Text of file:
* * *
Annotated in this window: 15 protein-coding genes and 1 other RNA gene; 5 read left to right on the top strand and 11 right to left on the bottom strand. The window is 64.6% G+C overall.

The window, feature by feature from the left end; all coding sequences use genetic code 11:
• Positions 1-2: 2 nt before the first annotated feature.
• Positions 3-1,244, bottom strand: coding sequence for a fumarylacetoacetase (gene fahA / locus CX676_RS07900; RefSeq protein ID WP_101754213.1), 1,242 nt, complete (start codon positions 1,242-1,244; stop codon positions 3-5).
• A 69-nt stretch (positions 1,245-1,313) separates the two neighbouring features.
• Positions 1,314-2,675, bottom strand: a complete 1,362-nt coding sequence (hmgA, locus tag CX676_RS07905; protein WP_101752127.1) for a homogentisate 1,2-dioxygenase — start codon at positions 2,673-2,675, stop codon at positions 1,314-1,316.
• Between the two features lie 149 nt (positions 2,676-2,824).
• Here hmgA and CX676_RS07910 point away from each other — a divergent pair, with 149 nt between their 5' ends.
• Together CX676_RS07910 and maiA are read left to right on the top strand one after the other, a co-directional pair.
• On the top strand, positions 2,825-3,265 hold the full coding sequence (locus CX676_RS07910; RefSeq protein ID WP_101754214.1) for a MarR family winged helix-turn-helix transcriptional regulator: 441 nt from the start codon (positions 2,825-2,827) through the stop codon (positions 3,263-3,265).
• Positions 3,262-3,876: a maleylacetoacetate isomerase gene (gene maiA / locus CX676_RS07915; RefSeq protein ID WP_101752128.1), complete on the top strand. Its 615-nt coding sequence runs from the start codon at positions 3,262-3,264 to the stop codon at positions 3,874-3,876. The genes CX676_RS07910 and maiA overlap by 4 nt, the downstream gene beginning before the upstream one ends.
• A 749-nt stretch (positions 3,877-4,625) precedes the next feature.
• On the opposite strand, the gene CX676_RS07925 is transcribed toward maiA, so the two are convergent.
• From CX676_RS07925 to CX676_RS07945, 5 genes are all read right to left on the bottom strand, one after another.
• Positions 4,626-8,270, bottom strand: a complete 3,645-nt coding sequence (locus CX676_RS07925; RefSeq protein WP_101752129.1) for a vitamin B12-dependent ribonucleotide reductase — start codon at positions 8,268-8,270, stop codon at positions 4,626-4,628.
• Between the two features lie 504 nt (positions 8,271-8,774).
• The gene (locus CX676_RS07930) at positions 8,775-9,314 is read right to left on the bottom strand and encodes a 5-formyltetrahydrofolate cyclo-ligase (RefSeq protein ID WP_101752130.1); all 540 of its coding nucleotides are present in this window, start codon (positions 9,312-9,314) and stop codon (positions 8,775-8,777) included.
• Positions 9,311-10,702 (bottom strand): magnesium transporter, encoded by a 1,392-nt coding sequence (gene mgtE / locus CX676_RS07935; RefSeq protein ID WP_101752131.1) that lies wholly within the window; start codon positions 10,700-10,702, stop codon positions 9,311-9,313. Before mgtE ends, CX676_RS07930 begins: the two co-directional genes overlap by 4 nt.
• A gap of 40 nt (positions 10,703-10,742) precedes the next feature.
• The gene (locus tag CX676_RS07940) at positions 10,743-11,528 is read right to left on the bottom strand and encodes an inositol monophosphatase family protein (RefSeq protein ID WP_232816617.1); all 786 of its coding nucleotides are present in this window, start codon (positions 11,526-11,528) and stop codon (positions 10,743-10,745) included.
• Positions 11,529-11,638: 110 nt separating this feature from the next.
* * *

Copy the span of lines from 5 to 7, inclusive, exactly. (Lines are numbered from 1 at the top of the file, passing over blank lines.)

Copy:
• A 69-nt stretch (positions 1,245-1,313) separates the two neighbouring features.
• Positions 1,314-2,675, bottom strand: a complete 1,362-nt coding sequence (hmgA, locus tag CX676_RS07905; protein WP_101752127.1) for a homogentisate 1,2-dioxygenase — start codon at positions 2,673-2,675, stop codon at positions 1,314-1,316.
• Between the two features lie 149 nt (positions 2,676-2,824).